Starfield’s bullet points are meaningless if the narrative fails to inspire

The reveal of Starfield, the jewel in the crown of Xbox Game Studios’ 12-month release calendar, fell a bit flat during this weekend’s Xbox & Bethesda Games Showcase. Many critics have noted that its cast of characters looks like the same dead-eyed creeps that shipped with The Elder Scrolls 4: Oblivion. Some remain unimpressed with its base building and resource gathering, things that other games have done much more capably than Fallout 4. Still others have gently warned that getting spaceship combat dialed in is as much an art as it is a science, as evidenced by the Star Citizen projects’ many, many revisions thus far.

I tend to agree on all points. Bethesda may be overreaching a bit this time. But what do you expect from their first new IP in more than 20 years? However, more bullet points rarely add up to more quality, and I too wonder if 1,000 planets simply means 1,000 places in which to get lost and bored. But there’s one part of Sunday’s presentation that really struck a chord with me: The narrative attached to the game’s main quest line seems bold, if not downright inspiring.

If I’m picking up what Todd Howard and company are laying down, Starfield is as much an ambitious single-player video game as it is a commentary on the state of modern space exploration. Our society seems to have lost a bit of its sense of wonder since the Space Shuttle was retired, and Starfield could be a kind of balm for our jaded outlook on life, the universe, and everything around us.

The trailer opens on a quote from Anatole France, a French journalist, novelist, and poet. His Le Jardin d’Épicure (The Garden of Epicurus) begins with a few paragraphs that set the tone for the ponderings that follow, all of which make careful reference of what we now consider to be fairly modern scientific concepts — the speed of light, the spectral analysis of distant stars, and the scale and vastness of the universe itself. The English translation, achieved here by Alfred Allinson, feels like it could easily have been the inspiration for the end of Men in Black.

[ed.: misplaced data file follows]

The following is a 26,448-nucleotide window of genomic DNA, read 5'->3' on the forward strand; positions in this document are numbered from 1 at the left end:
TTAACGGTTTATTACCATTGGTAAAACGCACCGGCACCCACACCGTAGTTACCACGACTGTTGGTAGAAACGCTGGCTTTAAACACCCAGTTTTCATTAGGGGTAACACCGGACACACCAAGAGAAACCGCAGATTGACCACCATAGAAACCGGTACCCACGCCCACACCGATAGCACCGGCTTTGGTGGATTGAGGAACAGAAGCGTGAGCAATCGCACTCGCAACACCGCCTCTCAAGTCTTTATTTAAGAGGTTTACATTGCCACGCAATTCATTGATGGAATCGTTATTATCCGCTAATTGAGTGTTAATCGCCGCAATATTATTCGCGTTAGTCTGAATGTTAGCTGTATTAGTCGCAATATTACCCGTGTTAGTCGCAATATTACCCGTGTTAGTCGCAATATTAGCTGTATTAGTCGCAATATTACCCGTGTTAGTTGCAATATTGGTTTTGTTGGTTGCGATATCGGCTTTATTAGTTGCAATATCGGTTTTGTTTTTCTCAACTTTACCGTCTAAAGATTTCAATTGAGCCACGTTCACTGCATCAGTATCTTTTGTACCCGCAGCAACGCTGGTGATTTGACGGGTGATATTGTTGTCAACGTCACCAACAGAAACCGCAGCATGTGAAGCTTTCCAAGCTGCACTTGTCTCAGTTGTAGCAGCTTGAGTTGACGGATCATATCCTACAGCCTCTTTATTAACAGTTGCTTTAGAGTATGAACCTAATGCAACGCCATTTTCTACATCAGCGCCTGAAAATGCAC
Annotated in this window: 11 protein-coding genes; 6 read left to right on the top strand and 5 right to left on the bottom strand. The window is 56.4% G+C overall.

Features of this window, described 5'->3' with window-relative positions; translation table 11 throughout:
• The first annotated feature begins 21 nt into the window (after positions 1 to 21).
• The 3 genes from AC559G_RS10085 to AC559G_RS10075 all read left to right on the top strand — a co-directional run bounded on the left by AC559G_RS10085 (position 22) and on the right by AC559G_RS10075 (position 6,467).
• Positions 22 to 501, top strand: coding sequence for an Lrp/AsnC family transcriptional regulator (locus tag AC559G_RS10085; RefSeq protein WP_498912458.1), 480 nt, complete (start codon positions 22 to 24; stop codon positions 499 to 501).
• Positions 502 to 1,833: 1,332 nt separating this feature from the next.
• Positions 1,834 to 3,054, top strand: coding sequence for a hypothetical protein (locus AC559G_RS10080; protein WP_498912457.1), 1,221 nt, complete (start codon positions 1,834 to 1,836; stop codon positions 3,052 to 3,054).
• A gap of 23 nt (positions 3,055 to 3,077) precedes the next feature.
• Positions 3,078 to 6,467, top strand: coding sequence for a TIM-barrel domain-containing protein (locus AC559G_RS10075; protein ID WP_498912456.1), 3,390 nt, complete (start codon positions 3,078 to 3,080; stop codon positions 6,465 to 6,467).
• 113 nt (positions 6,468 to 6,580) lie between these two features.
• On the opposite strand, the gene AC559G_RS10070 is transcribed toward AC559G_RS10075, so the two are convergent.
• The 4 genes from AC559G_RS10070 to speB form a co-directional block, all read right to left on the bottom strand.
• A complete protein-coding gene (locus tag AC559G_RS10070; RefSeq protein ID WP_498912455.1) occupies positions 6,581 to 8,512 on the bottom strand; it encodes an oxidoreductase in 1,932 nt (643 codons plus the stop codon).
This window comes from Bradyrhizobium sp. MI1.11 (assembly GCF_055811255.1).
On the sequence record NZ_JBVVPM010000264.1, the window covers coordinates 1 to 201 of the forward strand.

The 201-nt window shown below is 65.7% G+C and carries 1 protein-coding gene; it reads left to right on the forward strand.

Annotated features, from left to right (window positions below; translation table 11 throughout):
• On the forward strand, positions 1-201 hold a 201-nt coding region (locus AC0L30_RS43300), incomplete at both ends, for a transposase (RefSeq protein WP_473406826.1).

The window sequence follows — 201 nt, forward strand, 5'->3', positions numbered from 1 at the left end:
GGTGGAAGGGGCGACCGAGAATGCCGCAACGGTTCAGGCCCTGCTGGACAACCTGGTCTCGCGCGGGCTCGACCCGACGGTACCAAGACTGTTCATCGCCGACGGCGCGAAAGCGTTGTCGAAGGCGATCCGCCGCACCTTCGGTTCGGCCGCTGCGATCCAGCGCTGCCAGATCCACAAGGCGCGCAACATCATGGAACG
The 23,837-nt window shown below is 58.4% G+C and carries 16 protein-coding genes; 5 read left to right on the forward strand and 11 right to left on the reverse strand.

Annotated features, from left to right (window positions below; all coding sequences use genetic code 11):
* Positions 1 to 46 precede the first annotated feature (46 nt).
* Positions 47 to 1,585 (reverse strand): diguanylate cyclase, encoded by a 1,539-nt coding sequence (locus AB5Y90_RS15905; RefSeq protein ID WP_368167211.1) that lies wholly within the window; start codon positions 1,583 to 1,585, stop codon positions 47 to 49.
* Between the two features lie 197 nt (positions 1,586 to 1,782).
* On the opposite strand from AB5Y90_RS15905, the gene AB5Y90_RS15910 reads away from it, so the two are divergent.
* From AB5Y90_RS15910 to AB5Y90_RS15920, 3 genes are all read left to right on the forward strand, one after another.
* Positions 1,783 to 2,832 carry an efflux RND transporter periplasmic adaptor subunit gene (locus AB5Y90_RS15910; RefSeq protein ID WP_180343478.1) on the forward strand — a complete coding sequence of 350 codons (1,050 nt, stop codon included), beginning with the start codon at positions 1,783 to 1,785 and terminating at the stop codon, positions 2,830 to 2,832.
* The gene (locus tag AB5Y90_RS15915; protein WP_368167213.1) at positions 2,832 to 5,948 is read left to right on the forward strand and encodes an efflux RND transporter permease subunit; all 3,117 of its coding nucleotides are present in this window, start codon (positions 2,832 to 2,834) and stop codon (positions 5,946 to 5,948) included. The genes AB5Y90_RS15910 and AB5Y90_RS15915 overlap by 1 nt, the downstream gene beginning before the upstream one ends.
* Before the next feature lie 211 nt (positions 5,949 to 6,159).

Here’s a bit more of that full quote:

Nor is there anything absurd in supposing that centuries of thought and intelligence may live and die before us in the space of a minute of time, in the confines of an atom of matter. In themselves things are neither great nor small, and when we say the Universe is vast we speak purely from a human standpoint. If it were suddenly reduced to the dimensions of a hazel-nut, all things keeping their relative proportions, we should know nothing of the change. The pole-star, included together with ourselves in the nut, would still take fifty years to transmit its light to us as before. And the Earth, though grown smaller than an atom, would be watered with tears and blood just as copiously as it is to-day. The wonder is, not that the field of stars is so vast, but that man has measured it.

I don’t read this as haughty or high-minded. I read it as sarcasm. If the universe is so large as described above, man has yet to grok even a tiny fraction of it. There is a lot more left to discover than what we have yet perceived with our eyes, or our most fabulous telescopic and radiographic instruments. France was, above all else it seems, a skeptic. His quote boils down fairly simply in the language of the present day: Humanity ain’t seen shit, but we keep on acting like we know it all anyway.

I think that one of the unstated design goals of Starfield is to bring us all down a peg.

Image: Bethesda Game Studios/Bethesda Softworks

Take the factions introduced so far in the 15-minute Starfield presentation. There’s the Crimson Fleet, a band of criminals that doesn’t follow the rules set down by the UCSEC, which polices the Settled Systems. Hardworking “dusties” keep at the day job, extracting resources along the fringe of civilized space. Capitalism is doing what capitalism does, exploiting humankind and its resources for profit. Meanwhile, only Constellation — a walnut-lined league of exploratory gentlemen — remain the last true explorers.